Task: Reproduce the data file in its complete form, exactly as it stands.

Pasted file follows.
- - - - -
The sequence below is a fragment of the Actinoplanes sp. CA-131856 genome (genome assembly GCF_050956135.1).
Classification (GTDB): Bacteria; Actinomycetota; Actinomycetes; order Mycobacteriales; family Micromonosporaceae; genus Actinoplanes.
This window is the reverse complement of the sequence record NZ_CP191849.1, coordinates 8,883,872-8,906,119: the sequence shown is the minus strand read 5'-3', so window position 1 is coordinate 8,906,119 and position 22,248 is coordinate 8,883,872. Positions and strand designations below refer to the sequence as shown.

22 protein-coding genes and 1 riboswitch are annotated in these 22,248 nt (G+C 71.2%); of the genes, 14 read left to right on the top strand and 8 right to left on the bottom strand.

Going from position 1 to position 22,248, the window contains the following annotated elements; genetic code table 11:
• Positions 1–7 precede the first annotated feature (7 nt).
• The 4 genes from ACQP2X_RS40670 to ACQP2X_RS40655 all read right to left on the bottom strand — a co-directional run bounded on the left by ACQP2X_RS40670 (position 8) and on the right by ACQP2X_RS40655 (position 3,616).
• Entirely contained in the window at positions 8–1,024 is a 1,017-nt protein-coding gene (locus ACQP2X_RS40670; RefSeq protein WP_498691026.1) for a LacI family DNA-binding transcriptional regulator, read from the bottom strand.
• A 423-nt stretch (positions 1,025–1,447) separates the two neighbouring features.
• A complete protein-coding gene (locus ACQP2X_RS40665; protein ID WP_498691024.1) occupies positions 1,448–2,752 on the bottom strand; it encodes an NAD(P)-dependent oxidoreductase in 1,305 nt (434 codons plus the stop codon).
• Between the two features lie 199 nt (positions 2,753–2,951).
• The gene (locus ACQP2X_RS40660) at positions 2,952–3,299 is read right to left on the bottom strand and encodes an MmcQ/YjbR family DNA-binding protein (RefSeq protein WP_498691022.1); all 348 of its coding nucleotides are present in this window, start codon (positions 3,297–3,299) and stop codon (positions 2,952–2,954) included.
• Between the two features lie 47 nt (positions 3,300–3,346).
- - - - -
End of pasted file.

The sequence below is a fragment of the Actinoplanes sp. CA-131856 genome (genome assembly GCF_050956135.1).
Classification (GTDB): Bacteria; Actinomycetota; Actinomycetes; order Mycobacteriales; family Micromonosporaceae; genus Actinoplanes.
This window is the reverse complement of the sequence record NZ_CP191849.1, coordinates 8,883,872-8,906,119: the sequence shown is the minus strand read 5'-3', so window position 1 is coordinate 8,906,119 and position 22,248 is coordinate 8,883,872. Positions and strand designations below refer to the sequence as shown.

22 protein-coding genes and 1 riboswitch are annotated in these 22,248 nt (G+C 71.2%); of the genes, 14 read left to right on the top strand and 8 right to left on the bottom strand.

Going from position 1 to position 22,248, the window contains the following annotated elements; genetic code table 11:
• Positions 1–7 precede the first annotated feature (7 nt).
• The 4 genes from ACQP2X_RS40670 to ACQP2X_RS40655 all read right to left on the bottom strand — a co-directional run bounded on the left by ACQP2X_RS40670 (position 8) and on the right by ACQP2X_RS40655 (position 3,616).
• Entirely contained in the window at positions 8–1,024 is a 1,017-nt protein-coding gene (locus ACQP2X_RS40670; RefSeq protein WP_498691026.1) for a LacI family DNA-binding transcriptional regulator, read from the bottom strand.
• A 423-nt stretch (positions 1,025–1,447) separates the two neighbouring features.
• A complete protein-coding gene (locus ACQP2X_RS40665; protein ID WP_498691024.1) occupies positions 1,448–2,752 on the bottom strand; it encodes an NAD(P)-dependent oxidoreductase in 1,305 nt (434 codons plus the stop codon).
• Between the two features lie 199 nt (positions 2,753–2,951).
• The gene (locus ACQP2X_RS40660) at positions 2,952–3,299 is read right to left on the bottom strand and encodes an MmcQ/YjbR family DNA-binding protein (RefSeq protein WP_498691022.1); all 348 of its coding nucleotides are present in this window, start codon (positions 3,297–3,299) and stop codon (positions 2,952–2,954) included.
• Between the two features lie 47 nt (positions 3,300–3,346).